A teenage bicyclist forgets her helmet, leading to emergency brain surgery.
By David Levine
Last November, Jordan Duffy, 14, of Tappan, was riding her bike to school with a friend at around 4 p.m. Her helmet was hanging off her handlebar. The two teens had barely left Jordan’s driveway when a car approached. Her friend was able to narrowly avoid it, but Jordan was unable to stop. She collided with her friend, went over her handlebars and hit her head on the pavement.
A neighbor witnessed the impact and the seizure that followed, and called 911. Other neighbors ran over to help. “It was surreal,” says Jordan’s dad, Matthew. “She was out of it. Moving but not moaning. Rubbing her head but not speaking.”
An ambulance whisked her to a nearby hospital, where a CT scan revealed a fractured skull and bleeding between the skull and the dura, part of the membrane that covers the brain. The bleeding, called a subdural hematoma, can put pressure on the brain if not controlled quickly, so Jordan was transferred to Maria Fareri Children’s Hospital, a member of the Westchester Medical Center Health Network (WMCHealth), for emergency brain surgery. The family knew the hospital well: Matthew’s brother Kevin is a Westchester Medical Center ICU nurse and happened to be on duty that day.
Jordan’s mother, Tracie, rode in the ambulance with her. “She was still out of it. They told us to keep her awake,” Tracie says. Jordan never lost consciousness but remembers only bits and pieces of events from when she got on her bike to arriving at Maria Fareri Children’s Hospital. Once there, the family was met by pediatric neurosurgeon Avinash Mohan, MD, who rushed to the Emergency Department. “He was out of breath, but he took the time to introduce himself to us and to Jordan and explain what he was going to do,” Matthew remembers.
He needed to remove the fractured pieces of Jordan’s skull as quickly as possible. The bleeding had increased, and pressure on her brain was mounting. “With children especially, the earlier you decompress the brain, the better,” he says. “When I saw her, she was sleepy and clearly not herself but looked okay. These things can deteriorate quickly, and the CT scan showed that she wasn’t going to be okay within the next 15 to 20 minutes.”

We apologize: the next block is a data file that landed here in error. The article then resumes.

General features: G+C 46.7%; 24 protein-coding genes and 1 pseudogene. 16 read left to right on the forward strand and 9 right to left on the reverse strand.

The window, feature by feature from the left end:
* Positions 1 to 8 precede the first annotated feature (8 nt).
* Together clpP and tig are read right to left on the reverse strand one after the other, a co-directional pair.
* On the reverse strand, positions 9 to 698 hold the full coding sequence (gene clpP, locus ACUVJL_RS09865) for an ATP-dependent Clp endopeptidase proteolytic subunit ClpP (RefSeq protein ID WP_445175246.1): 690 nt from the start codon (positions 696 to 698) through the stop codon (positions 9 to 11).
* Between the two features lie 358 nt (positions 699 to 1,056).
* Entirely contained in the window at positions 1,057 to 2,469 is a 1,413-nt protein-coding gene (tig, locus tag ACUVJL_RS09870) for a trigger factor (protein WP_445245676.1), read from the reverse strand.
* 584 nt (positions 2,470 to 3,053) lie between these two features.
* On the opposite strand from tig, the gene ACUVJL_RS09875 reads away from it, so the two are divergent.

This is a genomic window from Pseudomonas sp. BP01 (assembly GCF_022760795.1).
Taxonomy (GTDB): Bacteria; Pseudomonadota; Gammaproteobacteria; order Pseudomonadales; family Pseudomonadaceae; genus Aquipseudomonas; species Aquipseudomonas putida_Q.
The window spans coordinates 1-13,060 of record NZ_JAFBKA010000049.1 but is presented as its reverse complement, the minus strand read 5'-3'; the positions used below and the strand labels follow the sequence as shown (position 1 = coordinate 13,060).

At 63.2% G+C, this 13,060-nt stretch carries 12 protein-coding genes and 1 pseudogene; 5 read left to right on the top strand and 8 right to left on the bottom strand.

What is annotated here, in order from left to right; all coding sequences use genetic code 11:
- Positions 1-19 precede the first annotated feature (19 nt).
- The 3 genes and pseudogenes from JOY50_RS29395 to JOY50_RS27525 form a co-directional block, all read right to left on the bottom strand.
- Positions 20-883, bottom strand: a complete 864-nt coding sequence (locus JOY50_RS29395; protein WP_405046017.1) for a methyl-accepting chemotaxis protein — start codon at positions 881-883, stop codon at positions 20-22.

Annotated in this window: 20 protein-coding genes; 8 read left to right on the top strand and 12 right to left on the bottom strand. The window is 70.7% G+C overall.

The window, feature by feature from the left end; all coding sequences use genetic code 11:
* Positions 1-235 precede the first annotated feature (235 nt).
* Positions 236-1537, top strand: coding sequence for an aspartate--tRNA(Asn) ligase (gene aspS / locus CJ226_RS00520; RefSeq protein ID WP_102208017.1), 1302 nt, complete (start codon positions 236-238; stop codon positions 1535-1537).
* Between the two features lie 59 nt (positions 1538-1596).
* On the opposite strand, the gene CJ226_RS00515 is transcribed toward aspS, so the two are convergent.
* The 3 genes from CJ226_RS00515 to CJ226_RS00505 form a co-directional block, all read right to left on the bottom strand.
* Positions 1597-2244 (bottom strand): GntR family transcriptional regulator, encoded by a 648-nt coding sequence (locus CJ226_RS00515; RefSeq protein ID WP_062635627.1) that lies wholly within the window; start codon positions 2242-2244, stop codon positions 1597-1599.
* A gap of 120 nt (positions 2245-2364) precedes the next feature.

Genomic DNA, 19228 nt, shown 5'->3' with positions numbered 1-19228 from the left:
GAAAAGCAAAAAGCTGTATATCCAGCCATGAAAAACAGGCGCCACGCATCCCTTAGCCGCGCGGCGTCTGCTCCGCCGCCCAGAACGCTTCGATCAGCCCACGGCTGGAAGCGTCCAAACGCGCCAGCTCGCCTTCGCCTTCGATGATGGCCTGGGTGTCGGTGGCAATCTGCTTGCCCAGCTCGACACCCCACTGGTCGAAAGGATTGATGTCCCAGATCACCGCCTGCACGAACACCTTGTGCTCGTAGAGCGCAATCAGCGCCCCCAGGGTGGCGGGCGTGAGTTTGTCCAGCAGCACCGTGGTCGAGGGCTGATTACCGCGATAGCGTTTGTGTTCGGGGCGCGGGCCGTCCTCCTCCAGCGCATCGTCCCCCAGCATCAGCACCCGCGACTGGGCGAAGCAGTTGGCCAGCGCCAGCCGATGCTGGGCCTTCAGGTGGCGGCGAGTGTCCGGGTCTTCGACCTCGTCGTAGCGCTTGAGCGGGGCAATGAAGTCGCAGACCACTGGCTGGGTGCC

Dr. Mohan cauterized the leaking blood vessel and cleaned out the blood clot, then restored the dura to its normal shape. He put the pieces back in place with titanium plates and screws. The procedure ended around 11:30 p.m., about seven hours after the accident. “She did very well,” Dr. Mohan recalls. “It could not have gone better.”
Jordan passed all cognitive tests after she woke up. After six days in the hospital she went home. She spoke with a small stutter for a short time but is fully recovered now. “I feel good,” she says.
Jordan’s not sure she will get back on a bike anytime soon, though. If she does, her parents have been reminding her to wear a helmet, according to Tracie. Case in point: “Instead of an angel, we put her bike helmet on top of our Christmas tree.”
Bike Safety 101
Every year, 19,000 people are treated in New York State emergency rooms after bicycle-related crashes. Of those, 1,650 require hospitalization following traumatic brain injury, and more than 50 die. Wearing a bicycle helmet greatly reduces the risk of head and brain injuries in a crash, and New York State law requires everyone under age 15 to wear a helmet when riding a bike.
Westchester Medical Center Health Network (WMCHealth) works hard to educate the public about safety issues, like bicycle safety. But only about 48 percent of bicyclists wear helmets, says Angela Katz, WMCHealth’s Trauma Injury Prevention and Outreach Coordinator. “Everyone, regardless of age, can help protect themselves by wearing a properly fitted bike helmet every time they ride,” she says.
A proper helmet should be certified for use. It must fit properly and be well-maintained, age-appropriate and worn consistently. Find a helmet that has adjustable auto-fit straps in the back. “This secures the helmet on the head, for a perfect fit for children,” Katz says. The helmet should also be ventilated, with openings to allow airflow, to keep riders cool.
Katz says that there are other ways to make bike riding safer and prevent injury. Wear bright, fluorescent clothing, so drivers can see the rider. Equip the bike with front white lights and rear red lights, to improve the visibility of the bicyclist. Finally, set a good example. “Remember, wearing a helmet starts with parents wearing their helmets, so be a role model for your children,” she adds.
Neurosurgery at WMCHealth
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MidHudson Regional Hospital 845.483.5305
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